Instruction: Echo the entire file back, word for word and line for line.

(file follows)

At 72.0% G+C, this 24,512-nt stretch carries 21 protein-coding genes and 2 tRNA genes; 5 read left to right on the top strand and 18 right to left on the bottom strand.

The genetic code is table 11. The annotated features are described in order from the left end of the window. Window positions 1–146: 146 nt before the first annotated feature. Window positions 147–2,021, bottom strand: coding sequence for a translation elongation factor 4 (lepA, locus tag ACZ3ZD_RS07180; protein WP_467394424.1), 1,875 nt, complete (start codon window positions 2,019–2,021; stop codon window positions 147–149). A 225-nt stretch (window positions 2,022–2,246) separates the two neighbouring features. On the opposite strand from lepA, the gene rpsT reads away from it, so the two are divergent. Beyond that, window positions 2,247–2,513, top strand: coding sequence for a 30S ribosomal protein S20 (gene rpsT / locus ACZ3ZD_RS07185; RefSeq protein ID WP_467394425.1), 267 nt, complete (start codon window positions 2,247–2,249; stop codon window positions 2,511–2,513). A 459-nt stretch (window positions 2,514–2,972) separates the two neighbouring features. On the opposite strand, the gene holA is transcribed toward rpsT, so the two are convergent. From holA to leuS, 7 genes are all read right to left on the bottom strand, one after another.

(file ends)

At 72.0% G+C, this 24,512-nt stretch carries 21 protein-coding genes and 2 tRNA genes; 5 read left to right on the top strand and 18 right to left on the bottom strand.

The genetic code is table 11. The annotated features are described in order from the left end of the window. Window positions 1–146: 146 nt before the first annotated feature. Window positions 147–2,021, bottom strand: coding sequence for a translation elongation factor 4 (lepA, locus tag ACZ3ZD_RS07180; protein WP_467394424.1), 1,875 nt, complete (start codon window positions 2,019–2,021; stop codon window positions 147–149). A 225-nt stretch (window positions 2,022–2,246) separates the two neighbouring features. On the opposite strand from lepA, the gene rpsT reads away from it, so the two are divergent. Beyond that, window positions 2,247–2,513, top strand: coding sequence for a 30S ribosomal protein S20 (gene rpsT / locus ACZ3ZD_RS07185; RefSeq protein ID WP_467394425.1), 267 nt, complete (start codon window positions 2,247–2,249; stop codon window positions 2,511–2,513). A 459-nt stretch (window positions 2,514–2,972) separates the two neighbouring features. On the opposite strand, the gene holA is transcribed toward rpsT, so the two are convergent. From holA to leuS, 7 genes are all read right to left on the bottom strand, one after another.